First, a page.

Leica Binocular Range finder
Geovid HD-B 10×42 3000
Intro to the Leica binocular rangefinder.
What could possibly be better than a pair of Leica binoculars? Pretty simple, Leica binocular rangefinder – That is exactly what the Geovid HD-B 3000 is – a pair of binoculars with integrated rangefinder, weather meter and ballistics calculator capable of returning a firing solution at the click of a button. Why do we care about all this? Let’s find out.
Above: Leica Geovid HD-B 10×42 3000 with Kestrel 4500 elite ballistics and a 300Norma mag. round for comparison
Stalking with Leica binocular rangefinders and Swarovski ATS 65 Spotter in the French Pyrenees.
Leica needs very little introduction, the brand is synonymous with outstanding German quality optics and highest-grade lenses which are highly valued by users from various walks of life, from bird watchers to hunters, civilian competitive shooters to military. Everyone wants to acquire the best view of his intended subject. If you can’t see it you can’t hit it. I would add, “and if you can’t range it, you can’t hit it”. This is where Leica Geovid HD-B 3000 10×42 comes in.
Two months prior to our mouflon hunting trip in the Pyrenees, I had a few weeks to play with the Leica binocular rangefinders- the Geovid 10×42 HD-B 3000. My good friend Mario had acquired a pair. The consideration was simple, do we really need to carry a pair of Leica Binoculars as well as a separate Leica range finding unit? Cost-wise probably yes, you can get a very decent pair of Leica’s for about a £1250-£1500 from a reputable dealer.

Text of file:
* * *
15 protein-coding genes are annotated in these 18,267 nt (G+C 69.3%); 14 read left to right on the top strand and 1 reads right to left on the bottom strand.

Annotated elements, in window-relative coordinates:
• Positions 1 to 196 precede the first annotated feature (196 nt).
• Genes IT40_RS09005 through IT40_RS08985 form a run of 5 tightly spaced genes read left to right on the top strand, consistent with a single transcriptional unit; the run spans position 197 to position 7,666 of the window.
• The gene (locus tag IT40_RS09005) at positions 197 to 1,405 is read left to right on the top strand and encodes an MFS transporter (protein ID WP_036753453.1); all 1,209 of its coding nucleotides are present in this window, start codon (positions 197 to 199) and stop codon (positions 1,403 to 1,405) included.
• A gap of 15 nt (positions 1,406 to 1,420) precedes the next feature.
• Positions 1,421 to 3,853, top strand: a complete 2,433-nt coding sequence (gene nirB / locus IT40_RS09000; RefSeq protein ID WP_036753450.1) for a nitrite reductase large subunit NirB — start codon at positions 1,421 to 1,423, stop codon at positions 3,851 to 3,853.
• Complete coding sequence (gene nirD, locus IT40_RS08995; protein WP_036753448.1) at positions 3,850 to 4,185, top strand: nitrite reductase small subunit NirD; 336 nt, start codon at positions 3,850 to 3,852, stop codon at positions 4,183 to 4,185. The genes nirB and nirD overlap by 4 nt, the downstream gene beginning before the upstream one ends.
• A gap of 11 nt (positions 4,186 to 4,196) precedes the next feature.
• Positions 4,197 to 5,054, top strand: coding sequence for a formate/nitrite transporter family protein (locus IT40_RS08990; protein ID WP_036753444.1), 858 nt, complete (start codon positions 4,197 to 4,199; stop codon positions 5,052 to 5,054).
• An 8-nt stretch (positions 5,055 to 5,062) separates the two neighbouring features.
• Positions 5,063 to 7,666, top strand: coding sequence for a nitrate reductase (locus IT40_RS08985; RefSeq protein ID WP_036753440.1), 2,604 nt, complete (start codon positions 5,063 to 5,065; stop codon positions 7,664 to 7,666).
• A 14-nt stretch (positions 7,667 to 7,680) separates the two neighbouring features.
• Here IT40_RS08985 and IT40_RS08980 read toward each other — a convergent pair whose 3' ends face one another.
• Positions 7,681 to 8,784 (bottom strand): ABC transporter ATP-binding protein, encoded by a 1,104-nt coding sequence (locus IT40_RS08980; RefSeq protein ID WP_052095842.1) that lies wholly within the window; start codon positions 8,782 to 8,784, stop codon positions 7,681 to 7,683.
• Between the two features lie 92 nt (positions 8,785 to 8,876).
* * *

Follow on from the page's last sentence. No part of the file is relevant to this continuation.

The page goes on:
Add a solid laser range finder and we’re somewhere in the ballpark of £2000 all in. For hunting purposes you won’t need the same range finding abilities that some of the ultra-modern lasers needed for very long range work but it’s always nice to have especially if like me, you like to use the same kit for target shooting as well as hunting. At this price point, dual use is definitely a plus.
Above, we test out the Leica binoculars with range finder in conjunction with our spotter. Here we range a cliff edge past a mile. Notice that we were ranging the soil patch between the rocks and garigue. The laser still returned a reading at just over a mile. This was the distance our 60cm target would be placed at cold bore range in Denmark for ELR shooting as well as Ko1mile competition in France.
My first laser range finder was a leica lrf 800, it was simple and solid and could do anything my 308win could. Since then I had a few, a Swarovski laser guide 8×30 monocular which I used on some European military ranges with UKD targets, a leica 1200 and now I’m in the market for another one preferably to use both in hunting as well as unknown distance shooting on open fields.
Leica Geovid Hd-b 10×42 country – far away peaks and steep angles. Which piece of kit do you trust in this environment?
Before our mountain hunt, I was advised that we shall be doing a lot of glassing on the next trip in order to locate suitably sized game. I carried with me my trusted Swarovski spotting scope which is light enough to carry and provides me with 20-50x mag. However, on the move nothing beats a good pair of binoculars with range finder, easy to deploy and if need be, bring out the spotter. You can also spot your impacts and misses with one if you lay it on a bag or small tripod.
Spotting Moufflon through a Swarovski ATS 20-50×65 – We used the spotter to help us stabilise our position and lay the binos on it to achieve greater stability when ranging. Photo made on 25x magnification at a hair over 700m. link to entire hunting story further down…
What does the Leica Geovid HD-B 3000 bring to the table?
Placed on a portable Manfrotto tripod, it enabled us to range items more accurately. Here we’re taking it through it’s paces before our trip to France.